Natural Leaders Network

New E-book Highlights Profound, Diverse Effects of Nature on Learning

A new e-book, published by Frontiers in Psychology, examines how putting children back in contact with nature could make them more successful in school and in life. The free e-book, “The natural world as a resource for learning and development: From schoolyards to wilderness,” contains 13 articles from scholars around the world. C&NN’s Consulting Research Director & Associate Professor of Pediatrics and Extension at the University of Minnesota, Cathy Jordan, is a co-author of the e-book.

Study to Examine Health Benefits of Outdoor Preschools

A new partnership between Washington State University Health Sciences and the largest outdoor preschool in the country will study the impact of an outdoor preschool model on children’s health outcomes. The study, supported by funding from the National Institutes of Health and the George B. Storer Foundation, is a five-year project to measure physical activity, body mass index, sleep, and gut microbiome—microorganisms that live in the digestive track—in 200 children. Half of the children will be enrolled at the outdoor preschool, Tiny Trees, while the other half will be children who are on the school’s waitlist and enrolled in a more traditional preschool setting.

RAISING WILD KIDS: Why I Endanger My Kids in the Wilderness

A glacial wind pours through a snowy pass in the remote mountains of Norway’s Jotunheimen National Park. Virtually devoid of vegetation, the terrain offers no refuge from the relentless current of frigid air. Some of the troops are hungry, a little tired, and grumpy;...

New Guidance to Make It Easier for UK Children to Play on Traffic-free Roads

England’s Department for Transport has revised its road closure guidelines in an effort to break down barriers that have prevented children from playing outside on neighborhood streets. The new guidelines are intended to help make community events that encourage children’s outdoor play easier to organize. Previously, residents applying for road closure orders to allow children to play on traffic-free streets have previously faced a costly process because of the requirement to advertise notices.

Microbiota in Air May Protect Children from Asthma

A new study from the Finnish Institute for Health and Welfare’s (THL) found that large amounts of a certain type of bacteria found in soil may reduce the child’s risk of developing asthma. Researchers analyzed the microbiota in over 400 Finnish homes and concluded that, with regard to microbial exposure, it is important to have contact with nature everyday.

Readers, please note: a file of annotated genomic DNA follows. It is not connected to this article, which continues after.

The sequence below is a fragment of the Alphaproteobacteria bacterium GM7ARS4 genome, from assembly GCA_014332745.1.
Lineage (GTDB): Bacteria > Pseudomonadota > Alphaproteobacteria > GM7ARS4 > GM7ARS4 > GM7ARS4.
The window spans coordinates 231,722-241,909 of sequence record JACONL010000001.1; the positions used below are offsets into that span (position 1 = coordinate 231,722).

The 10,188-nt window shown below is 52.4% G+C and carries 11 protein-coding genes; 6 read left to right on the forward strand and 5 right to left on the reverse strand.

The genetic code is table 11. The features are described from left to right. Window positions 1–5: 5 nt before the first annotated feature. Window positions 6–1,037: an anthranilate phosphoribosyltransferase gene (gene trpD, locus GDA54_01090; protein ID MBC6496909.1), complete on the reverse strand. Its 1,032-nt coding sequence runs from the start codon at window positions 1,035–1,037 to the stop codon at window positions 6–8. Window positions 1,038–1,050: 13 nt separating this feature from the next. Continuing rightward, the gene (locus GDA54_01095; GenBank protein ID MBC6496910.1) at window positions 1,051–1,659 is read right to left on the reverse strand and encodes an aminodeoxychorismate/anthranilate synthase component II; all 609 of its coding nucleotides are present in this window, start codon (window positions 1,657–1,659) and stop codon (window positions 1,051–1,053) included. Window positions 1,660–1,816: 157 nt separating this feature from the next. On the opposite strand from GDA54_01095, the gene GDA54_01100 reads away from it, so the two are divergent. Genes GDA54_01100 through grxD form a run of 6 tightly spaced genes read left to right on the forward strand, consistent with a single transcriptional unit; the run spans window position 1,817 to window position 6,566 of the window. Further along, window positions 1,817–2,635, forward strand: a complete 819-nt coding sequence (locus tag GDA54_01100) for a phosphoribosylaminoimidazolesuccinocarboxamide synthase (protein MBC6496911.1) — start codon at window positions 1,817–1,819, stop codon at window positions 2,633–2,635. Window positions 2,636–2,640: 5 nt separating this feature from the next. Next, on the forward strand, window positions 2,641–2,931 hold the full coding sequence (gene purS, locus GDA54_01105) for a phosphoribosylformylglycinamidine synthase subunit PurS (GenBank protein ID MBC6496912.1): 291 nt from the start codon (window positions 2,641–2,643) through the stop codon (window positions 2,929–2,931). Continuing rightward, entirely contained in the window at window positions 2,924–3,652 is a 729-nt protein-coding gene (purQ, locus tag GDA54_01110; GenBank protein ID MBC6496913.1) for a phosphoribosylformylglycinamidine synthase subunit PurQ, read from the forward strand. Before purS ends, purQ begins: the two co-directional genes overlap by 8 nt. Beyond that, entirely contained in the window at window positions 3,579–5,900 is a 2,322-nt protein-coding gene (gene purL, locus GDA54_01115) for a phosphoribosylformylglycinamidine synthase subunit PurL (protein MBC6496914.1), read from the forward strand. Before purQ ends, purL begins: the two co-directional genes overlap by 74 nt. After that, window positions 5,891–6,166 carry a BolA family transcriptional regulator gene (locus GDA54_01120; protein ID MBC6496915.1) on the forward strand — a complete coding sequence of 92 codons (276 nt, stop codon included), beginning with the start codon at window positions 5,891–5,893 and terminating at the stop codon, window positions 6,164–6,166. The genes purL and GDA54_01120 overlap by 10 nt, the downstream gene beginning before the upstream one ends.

Study Says Owning a Dog Can Boost Heart Health

A new study, conducted by the Mayo clinic, uncovered a link between dog ownership and good heart health. The researchers examined a group of 1,769 subjects and scored them based on ideal health behaviors and factors outlined by the American Heart Association. They found that people who owned any pet were more likely to report more physical activity, better diet and blood sugar at ideal level but the greatest benefits were seen in dog owners.

StoryWalk Coming to Moreland Park

Kentucky’s Daviess County Public Library is building the city’s first StoryWalk, a project that mixes literacy and family engagement. As part of StoryWalk, families make their way around a trail through nearby Moreland Park, stopping at stations and reading pages from a book. The project is aimed at exercising patrons’ bodies and minds.

Park Equity Gets a New Focus As Cities Tackle Inequality in All Facets of Public Life

A national movement to address park equity is growing in cities around the US, according to a report from City Parks Alliance and the Urban Institute. The report identifies national initiatives to help cities address park-equity and promote innovative strategies for funding parks and green infrastructure. As many cities recognize that poor and minority communities often lack parks, especially ones that are well-maintained with quality amenities and programming, cities are using public data to identify where parks need to be built or improved.

Children Who Spend More Time Outdoors Have Less Nearsightedness

According to the National Eye Institute, almost 50% of the world will be myopic, or unable to see far, by 2050. The World Health Organization has called the rapid increase “alarming.”  Experts say the shift from spending time outdoors to indoors on screens is likely responsible for the trend with strong evidence connecting children who spend more time outdoors with less nearsightedness. The National Eye Institute has sponsored a $1.8 million research grant to learn more about the trend.


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